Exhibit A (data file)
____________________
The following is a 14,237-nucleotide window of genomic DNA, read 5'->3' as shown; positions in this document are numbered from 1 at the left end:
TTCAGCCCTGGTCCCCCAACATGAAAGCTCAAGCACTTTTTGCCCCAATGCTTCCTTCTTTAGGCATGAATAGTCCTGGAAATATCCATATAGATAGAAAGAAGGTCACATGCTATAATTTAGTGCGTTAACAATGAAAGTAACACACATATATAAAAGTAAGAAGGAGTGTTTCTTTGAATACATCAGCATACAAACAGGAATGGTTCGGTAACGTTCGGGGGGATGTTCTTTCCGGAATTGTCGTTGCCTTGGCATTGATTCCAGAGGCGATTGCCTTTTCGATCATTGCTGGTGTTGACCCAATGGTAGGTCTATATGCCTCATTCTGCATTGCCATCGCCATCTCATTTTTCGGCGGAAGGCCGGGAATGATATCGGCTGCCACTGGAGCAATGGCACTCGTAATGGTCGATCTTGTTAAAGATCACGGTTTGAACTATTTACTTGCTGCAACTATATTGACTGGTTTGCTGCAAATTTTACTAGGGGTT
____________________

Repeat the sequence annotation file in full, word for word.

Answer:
The following is a 14,237-nucleotide window of genomic DNA, read 5'->3' as shown; positions in this document are numbered from 1 at the left end:
TTCAGCCCTGGTCCCCCAACATGAAAGCTCAAGCACTTTTTGCCCCAATGCTTCCTTCTTTAGGCATGAATAGTCCTGGAAATATCCATATAGATAGAAAGAAGGTCACATGCTATAATTTAGTGCGTTAACAATGAAAGTAACACACATATATAAAAGTAAGAAGGAGTGTTTCTTTGAATACATCAGCATACAAACAGGAATGGTTCGGTAACGTTCGGGGGGATGTTCTTTCCGGAATTGTCGTTGCCTTGGCATTGATTCCAGAGGCGATTGCCTTTTCGATCATTGCTGGTGTTGACCCAATGGTAGGTCTATATGCCTCATTCTGCATTGCCATCGCCATCTCATTTTTCGGCGGAAGGCCGGGAATGATATCGGCTGCCACTGGAGCAATGGCACTCGTAATGGTCGATCTTGTTAAAGATCACGGTTTGAACTATTTACTTGCTGCAACTATATTGACTGGTTTGCTGCAAATTTTACTAGGGGTT